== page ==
Residents angered when a loyalist band played 'sectarian' tunes outside a Belfast chapel have not been among the delegation of Catholics invited for talks with the Orange Order ahead of next week's Ulster Covenant parade.
The congregation of St. Patrick's at Donegall Street, have been invited, however, along with the Bishop of Down and Connor, to the Grand Lodge of Ireland's headquarters to view its exhibition on Orange Order culture and heritage ahead of the parade on Saturday, September 29.
Tens of thousands of Orangemen and supporters are expected to turn out on the streets to mark the historic day in 1912 when the Ulster Covenant against Home Rule in Ireland was signed by unionists.
On Monday, the Grand Orange Lodge of Ireland invited the parishioners of the church to Orange headquarters, Schomberg House in east Belfast, along with Bishop Noel Treanor, when it was also confirmed that during the Covenant Day parade, only hymns would be played outside the church.
But yesterday, parish priest of St. Patrick's, Fr Michael Sheehan said that the "quiet, frank and constructive conversations" the Order reported that they had held with parties connected to the church had failed to include members of the nearby Carrick Hill Concerned Residents.
The moves by the Order and statement from Father Sheehan follow a furore when members of a loyalist flute band breached a Parades' Commission ruling and played music outside the church on August 25, prompting Protestant church leaders and Bishop Treanor, to brand their actions "sectarian".
At the time of going to press yesterday, SDLP leader Alasdair McDonnell said his party had gained the support of Sinn Fein in its efforts to have DSD Minister Nelson McCausland excluded from his post for three months for his failure to condemn the violence.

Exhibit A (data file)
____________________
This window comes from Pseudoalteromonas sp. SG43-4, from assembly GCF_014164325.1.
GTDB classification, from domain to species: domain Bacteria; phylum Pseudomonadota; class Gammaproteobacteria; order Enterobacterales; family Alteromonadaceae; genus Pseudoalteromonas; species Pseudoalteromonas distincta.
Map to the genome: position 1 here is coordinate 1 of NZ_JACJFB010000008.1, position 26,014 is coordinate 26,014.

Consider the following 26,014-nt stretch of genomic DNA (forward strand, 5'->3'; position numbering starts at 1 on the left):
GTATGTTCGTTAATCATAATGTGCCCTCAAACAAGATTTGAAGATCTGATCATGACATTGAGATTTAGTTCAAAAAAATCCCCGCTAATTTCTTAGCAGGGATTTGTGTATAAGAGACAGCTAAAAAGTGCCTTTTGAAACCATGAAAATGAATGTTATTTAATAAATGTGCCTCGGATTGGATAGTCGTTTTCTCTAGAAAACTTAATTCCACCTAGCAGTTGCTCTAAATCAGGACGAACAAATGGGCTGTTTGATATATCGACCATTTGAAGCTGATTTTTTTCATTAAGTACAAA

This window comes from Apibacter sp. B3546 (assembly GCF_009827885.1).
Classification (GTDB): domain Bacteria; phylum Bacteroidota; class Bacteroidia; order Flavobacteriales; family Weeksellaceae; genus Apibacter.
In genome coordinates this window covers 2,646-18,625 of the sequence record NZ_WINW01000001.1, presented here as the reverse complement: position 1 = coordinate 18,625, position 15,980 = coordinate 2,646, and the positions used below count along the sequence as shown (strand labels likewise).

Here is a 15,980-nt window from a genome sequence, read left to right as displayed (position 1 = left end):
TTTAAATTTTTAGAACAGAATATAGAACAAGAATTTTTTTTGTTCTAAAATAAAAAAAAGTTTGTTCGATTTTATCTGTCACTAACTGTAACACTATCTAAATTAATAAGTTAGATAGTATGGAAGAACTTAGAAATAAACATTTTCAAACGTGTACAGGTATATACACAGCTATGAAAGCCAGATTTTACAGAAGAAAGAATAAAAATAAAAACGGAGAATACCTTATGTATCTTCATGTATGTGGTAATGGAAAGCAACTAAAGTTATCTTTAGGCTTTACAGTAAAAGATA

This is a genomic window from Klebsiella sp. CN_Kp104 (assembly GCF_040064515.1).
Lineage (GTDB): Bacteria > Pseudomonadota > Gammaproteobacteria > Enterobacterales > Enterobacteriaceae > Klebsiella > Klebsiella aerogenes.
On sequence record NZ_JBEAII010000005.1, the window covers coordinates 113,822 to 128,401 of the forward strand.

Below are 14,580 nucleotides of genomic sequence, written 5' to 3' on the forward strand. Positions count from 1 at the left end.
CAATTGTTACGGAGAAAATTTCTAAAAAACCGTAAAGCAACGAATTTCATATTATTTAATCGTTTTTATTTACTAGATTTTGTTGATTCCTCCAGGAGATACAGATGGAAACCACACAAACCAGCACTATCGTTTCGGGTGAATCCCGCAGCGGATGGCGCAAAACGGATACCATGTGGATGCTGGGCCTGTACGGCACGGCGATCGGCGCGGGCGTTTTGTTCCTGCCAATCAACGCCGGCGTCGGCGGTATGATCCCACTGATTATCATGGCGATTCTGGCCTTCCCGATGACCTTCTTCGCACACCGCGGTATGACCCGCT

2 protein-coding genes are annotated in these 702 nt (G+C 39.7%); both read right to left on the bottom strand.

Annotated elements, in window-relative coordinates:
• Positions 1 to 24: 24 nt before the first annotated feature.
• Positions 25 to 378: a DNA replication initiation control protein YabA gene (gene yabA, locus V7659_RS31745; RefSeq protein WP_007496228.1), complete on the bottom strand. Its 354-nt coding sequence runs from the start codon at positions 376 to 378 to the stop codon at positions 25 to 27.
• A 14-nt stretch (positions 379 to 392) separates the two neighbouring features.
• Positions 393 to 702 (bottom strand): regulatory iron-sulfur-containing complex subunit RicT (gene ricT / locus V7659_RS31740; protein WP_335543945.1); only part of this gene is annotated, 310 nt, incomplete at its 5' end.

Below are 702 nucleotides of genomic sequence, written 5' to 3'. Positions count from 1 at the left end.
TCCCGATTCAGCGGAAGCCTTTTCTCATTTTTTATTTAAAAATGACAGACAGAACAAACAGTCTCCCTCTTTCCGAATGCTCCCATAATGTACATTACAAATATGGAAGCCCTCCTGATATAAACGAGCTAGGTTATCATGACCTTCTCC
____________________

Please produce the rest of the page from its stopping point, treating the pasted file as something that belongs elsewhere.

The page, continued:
In its statement on Monday, the Grand Orange Lodge said there had been "an unhealthy focus on the parade at a point where no previous contention existed", namely outside St. Patrick's.
Referring to the incident outside the chapel, the Order said statements had already been made to clarify "that for any inadvertent offence caused, no hurt was intended.
"The apologies offered have been graciously accepted by the Clergy in St Patrick's as genuine.
"Additionally, quiet, frank and constructive conversations have taken place with the clergy and parishioners, as the Institution sought; to defuse tensions around the forthcoming Covenant parade, and build relationships by listening to views raised and explaining our position in respect of parading, music and the Parades Commission.
"In a respectful and sincere effort to address what we heard and following further conversations with local districts, bands, community representatives, political leaders and locally elected representatives, the Ulster Covenant centenary parade on 29 September when passing St Patrick's, which will be open will play hymns. The return parade in the early evening will show similar respect."
It added that the Orange Institution was "committed to civil and religious liberty for all and developing a programme of mutual understanding that begins to rebuild Christian neighbourliness and a return to normality."
The statement prompted praise from unionist figures, including DUP Deputy Leader Nigel Dodds who said the decision to play only hymns whilst passing St Patrick's "in order to demonstrate respect and to address issues raised by the Church will be seen by all right thinking people as entirely reasonable".
But yesterday Fr Sheehan hit back by saying he was disappointed that Carrick Hill Concerned Residents, "who reached out with no objection to parades in principle or specific requirements for re-routing, will not be engaged with in any way. I am also bewildered that they are being excluded from 'the conversations'," he said.
Conceding that the Order's decision to only play hymns when passing the church was "definitively an improvement on what happened on the last Saturday in August", he added, "but this suggestion is no substitute for real and meaningful dialogue".
"As has been stated previously I am committed to do everything that I can to ease the tensions in the parish concerning parades and I am willing to continue to work with all interested parties to bring this about," the priest added.